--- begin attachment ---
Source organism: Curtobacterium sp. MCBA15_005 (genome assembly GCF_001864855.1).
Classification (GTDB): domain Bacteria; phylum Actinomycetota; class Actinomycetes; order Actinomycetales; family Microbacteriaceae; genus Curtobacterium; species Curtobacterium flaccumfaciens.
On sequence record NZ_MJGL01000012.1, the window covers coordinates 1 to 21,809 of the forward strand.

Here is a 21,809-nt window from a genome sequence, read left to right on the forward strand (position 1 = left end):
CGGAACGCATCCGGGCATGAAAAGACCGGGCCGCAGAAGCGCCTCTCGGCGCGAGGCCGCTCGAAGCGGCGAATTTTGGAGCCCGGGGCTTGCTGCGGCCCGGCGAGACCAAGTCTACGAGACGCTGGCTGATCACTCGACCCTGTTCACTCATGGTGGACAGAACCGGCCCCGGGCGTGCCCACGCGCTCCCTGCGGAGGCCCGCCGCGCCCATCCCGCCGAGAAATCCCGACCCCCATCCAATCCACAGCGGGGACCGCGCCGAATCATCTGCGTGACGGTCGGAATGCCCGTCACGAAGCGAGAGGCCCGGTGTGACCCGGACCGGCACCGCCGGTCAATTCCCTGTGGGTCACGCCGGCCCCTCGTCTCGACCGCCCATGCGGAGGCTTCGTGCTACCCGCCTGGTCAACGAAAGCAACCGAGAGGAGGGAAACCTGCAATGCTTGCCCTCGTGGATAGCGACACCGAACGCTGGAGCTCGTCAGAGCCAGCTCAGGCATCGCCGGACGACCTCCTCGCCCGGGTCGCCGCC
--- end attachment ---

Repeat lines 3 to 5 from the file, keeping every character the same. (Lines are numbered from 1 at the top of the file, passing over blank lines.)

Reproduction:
On sequence record NZ_MJGL01000012.1, the window covers coordinates 1 to 21,809 of the forward strand.

Here is a 21,809-nt window from a genome sequence, read left to right on the forward strand (position 1 = left end):
CGGAACGCATCCGGGCATGAAAAGACCGGGCCGCAGAAGCGCCTCTCGGCGCGAGGCCGCTCGAAGCGGCGAATTTTGGAGCCCGGGGCTTGCTGCGGCCCGGCGAGACCAAGTCTACGAGACGCTGGCTGATCACTCGACCCTGTTCACTCATGGTGGACAGAACCGGCCCCGGGCGTGCCCACGCGCTCCCTGCGGAGGCCCGCCGCGCCCATCCCGCCGAGAAATCCCGACCCCCATCCAATCCACAGCGGGGACCGCGCCGAATCATCTGCGTGACGGTCGGAATGCCCGTCACGAAGCGAGAGGCCCGGTGTGACCCGGACCGGCACCGCCGGTCAATTCCCTGTGGGTCACGCCGGCCCCTCGTCTCGACCGCCCATGCGGAGGCTTCGTGCTACCCGCCTGGTCAACGAAAGCAACCGAGAGGAGGGAAACCTGCAATGCTTGCCCTCGTGGATAGCGACACCGAACGCTGGAGCTCGTCAGAGCCAGCTCAGGCATCGCCGGACGACCTCCTCGCCCGGGTCGCCGCC